What you need to know about the food and retail group's top executives.
Management can make all the difference to a company's success and thus its share price.
The best companies are those run by talented and experienced leaders with strong vested interests in the success of the business, held in check by a board with sound financial and business acumen. On the other hand, some of the worst investments to hold are those run by executives collecting fat rewards as the underlying business goes to pot.
In this series, I'm assessing the boardrooms of companies within the FTSE 100 (UKX). I hope to separate the management teams that are worth following from those that are not. Today I am looking at Associated British Foods (LSE: ABF), the diversified food and retail group that is 55% owned by the Weston family which first established a bakery in Canada in 1882.
Here are the key directors:
|Charles Sinclair||(non-exec) Chairman|
|George Weston||Chief Executive|
|John Bason||Finance Director|
Much rests on the head of the Chairman in a group that is family controlled and whose CEO is a member of that family. Charles Sinclair was appointed to the board in 2008 becoming chairman in 2009. He should certainly be at home in this situation: for 21 years he was CEO of Daily Mail and General Trust (LSE: DMGT) which is controlled by the Rothermere family with a Rothermere as chairman. During that time DMGT’s profits increased tenfold.
George Weston has worked in the family firm since 1988 in various roles in the UK and Australia, joining the board in 1999 and becoming CEO in 2004. Both his father and grandfather ran the business before him. Whatever nepotism was involved in his appointment as CEO, it's hard to argue with the fact that ABF’s share price has more than doubled under his leadership, during which time the FTSE 100 has put on less than 30%.
A professional accountant, John Bason has been FD since 1999, prior to which he was finance director of FTSE 100 distribution group Bunzl (LSE: BNZL).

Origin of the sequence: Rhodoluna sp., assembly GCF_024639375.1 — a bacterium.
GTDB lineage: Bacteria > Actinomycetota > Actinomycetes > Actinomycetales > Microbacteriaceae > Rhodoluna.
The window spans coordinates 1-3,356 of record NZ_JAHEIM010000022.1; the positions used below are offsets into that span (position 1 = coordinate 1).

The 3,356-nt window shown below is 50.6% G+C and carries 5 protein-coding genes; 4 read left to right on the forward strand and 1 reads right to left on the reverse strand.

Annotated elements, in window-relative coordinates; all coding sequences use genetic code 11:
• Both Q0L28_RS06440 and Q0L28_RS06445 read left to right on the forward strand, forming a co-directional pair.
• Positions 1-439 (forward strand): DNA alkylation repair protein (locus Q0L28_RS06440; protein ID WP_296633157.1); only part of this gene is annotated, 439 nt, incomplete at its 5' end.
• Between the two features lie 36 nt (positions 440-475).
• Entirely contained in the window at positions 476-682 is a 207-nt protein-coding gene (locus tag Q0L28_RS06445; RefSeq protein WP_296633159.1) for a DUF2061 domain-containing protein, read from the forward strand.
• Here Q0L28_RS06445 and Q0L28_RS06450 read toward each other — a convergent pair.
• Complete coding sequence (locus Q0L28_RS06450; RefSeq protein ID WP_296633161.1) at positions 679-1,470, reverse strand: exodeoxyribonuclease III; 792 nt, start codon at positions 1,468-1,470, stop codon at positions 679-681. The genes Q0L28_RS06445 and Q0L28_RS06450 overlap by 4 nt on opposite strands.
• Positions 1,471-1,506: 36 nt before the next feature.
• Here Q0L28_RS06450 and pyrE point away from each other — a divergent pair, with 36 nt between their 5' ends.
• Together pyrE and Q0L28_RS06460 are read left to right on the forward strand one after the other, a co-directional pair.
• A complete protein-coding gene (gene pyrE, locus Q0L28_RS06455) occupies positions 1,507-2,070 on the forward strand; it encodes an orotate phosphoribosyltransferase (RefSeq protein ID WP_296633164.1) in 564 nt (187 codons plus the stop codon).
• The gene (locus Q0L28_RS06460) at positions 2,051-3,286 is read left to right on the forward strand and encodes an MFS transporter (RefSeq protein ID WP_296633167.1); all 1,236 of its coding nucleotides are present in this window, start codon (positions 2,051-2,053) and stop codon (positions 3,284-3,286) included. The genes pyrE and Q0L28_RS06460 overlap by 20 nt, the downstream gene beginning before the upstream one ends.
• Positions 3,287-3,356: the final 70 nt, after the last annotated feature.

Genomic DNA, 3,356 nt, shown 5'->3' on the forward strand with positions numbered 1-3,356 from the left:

ABF five non-execs include one representative of the Weston family holding company. The other four have backgrounds in business, accountancy and the civil service.
I analyse management teams from five different angles to help work out a verdict. Here's my assessment:
|1. Reputation. Management CVs and track record.|
Good and relevant.
|2. Performance. Success at the company.|
Strong over a significant period.
| Score 4/5|
|3. Board Composition. Skills, experience, balance|
|4. Remuneration. Fairness of pay, link to performance.|
Reasonable and performance related.
|5. Directors’ Holdings, compared to their pay.|
CEO’s £43m holding is irrelevant, but FD has £800k worth and chairman £200k.
Overall ABF scores 17 out of 25, which puts it in the top half of companies I have examined so far, and is a pretty impressive result considering ABF’s unusual ownership structure. Based on his experience in the group and success since becoming CEO, it would be fair to assume that George Weston could secure a similar position in a company that didn’t happen to be owned by his family.
Of course independent shareholders are somewhat at the mercy of the family’s decisions, but they are clearly in the business of building value over the long term.
I've collated all my FTSE 100 boardroom verdicts on this summary page.
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> Tony has shares in ABF but no other shares mentioned in this article.